We’ll start with non-opioid agents. The purpose of these drugs is to provide analgesia, anti-inflammatory effects, and antipyretic effects, so, to reduce fever. These work by reducing prostaglandin formation which decreases the inflammatory process. They can also decrease uterine contractions, lower fevers and reduce pain.
Side effects include nausea, vomiting, vertigo, abdominal pain, GIT distress and bleeding, especially with overuse, ulcer formation and Reye’s (Reye) syndrome, which occurs in children with aspirin.
Pharmacist should be aware of patients using non opioids because of masked pain, as well as complaints of stomach pain.
Opioids provide analgesia for acute severe pain. They stimulate opioid receptors within the central nervous system to help with pain dependency or withdrawal.
Side effects include mood swings, sedation, confusion, vertigo, cognitive impairments, orthostatic, hypotension, constipation, in-coordination, physical dependence, tolerance and death due to overdose.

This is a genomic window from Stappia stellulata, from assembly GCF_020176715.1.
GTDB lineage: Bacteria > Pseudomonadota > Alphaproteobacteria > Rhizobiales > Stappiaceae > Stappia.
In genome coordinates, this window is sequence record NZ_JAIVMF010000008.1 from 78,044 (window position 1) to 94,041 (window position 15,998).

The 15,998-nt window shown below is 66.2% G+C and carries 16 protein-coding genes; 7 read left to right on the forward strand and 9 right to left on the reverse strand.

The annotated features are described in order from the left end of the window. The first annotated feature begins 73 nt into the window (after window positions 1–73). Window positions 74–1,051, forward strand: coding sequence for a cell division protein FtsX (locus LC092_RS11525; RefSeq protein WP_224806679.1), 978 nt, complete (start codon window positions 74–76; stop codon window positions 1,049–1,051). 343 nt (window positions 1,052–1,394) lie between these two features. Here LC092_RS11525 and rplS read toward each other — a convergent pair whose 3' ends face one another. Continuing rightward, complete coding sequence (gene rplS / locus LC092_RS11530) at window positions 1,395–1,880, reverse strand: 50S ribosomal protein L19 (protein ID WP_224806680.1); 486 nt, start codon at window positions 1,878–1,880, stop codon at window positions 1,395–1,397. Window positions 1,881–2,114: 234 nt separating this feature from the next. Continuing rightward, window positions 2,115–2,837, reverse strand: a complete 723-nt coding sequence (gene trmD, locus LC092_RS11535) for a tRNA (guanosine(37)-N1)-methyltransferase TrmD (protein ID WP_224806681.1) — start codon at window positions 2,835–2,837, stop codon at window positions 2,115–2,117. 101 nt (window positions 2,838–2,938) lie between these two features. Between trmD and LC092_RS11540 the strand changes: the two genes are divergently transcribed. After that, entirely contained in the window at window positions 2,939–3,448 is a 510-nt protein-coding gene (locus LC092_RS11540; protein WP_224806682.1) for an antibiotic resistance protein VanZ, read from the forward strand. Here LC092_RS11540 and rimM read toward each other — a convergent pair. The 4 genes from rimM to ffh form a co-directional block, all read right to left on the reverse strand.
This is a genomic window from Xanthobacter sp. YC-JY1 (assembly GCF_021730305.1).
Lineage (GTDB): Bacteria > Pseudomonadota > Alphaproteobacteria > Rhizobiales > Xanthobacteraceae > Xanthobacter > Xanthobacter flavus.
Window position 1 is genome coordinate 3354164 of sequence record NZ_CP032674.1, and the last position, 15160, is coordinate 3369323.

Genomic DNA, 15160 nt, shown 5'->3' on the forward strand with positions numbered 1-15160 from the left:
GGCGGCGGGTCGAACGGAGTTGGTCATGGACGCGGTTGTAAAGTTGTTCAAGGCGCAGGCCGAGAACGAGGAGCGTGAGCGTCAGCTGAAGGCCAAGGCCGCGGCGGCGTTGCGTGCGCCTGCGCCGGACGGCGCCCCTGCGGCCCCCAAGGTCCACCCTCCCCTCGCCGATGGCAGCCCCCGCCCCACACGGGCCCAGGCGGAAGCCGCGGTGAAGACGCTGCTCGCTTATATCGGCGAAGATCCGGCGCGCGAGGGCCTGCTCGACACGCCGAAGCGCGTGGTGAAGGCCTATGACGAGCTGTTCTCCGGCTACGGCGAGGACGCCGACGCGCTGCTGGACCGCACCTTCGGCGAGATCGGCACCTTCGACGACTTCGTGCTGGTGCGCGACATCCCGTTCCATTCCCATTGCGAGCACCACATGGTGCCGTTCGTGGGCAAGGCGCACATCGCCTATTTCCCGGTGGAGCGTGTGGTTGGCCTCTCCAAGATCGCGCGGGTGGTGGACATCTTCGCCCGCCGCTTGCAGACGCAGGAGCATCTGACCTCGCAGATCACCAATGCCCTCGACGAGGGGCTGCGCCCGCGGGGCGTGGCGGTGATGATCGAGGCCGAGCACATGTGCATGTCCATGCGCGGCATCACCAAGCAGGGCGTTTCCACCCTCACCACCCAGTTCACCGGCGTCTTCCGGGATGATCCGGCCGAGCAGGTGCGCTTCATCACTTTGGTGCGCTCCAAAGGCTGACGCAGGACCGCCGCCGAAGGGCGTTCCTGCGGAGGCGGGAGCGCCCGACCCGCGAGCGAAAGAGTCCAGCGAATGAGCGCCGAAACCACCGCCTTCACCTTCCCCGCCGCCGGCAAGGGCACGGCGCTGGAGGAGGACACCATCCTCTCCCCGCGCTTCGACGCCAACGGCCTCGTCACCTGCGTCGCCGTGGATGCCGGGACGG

Side effects include muscle atrophy, GIT distress, glaucoma, drug induced Cushing’s syndrome, osteoporosis, mood changes, hypertension, and fatigue.
And finally, antirheumatic agents are also known as disease modifying antirheumatic agents, these slow or stop the progress of rheumatic disease, If used early enough in the disease process, they work by inducing remission of disease.
Side effects include nausea, joint pain, swelling, toxicity, GIT distress, sore throat fever, liver damage, hair loss, sepsis, and retinal damage.
Pharmacist should know that antirheumatic agents have a very high risk of toxicity.
Examples include methotrexate, chloroquine, and tumor necrosis factor inhibitors.
That’s it for musculoskeletal pharmacology (micro preview).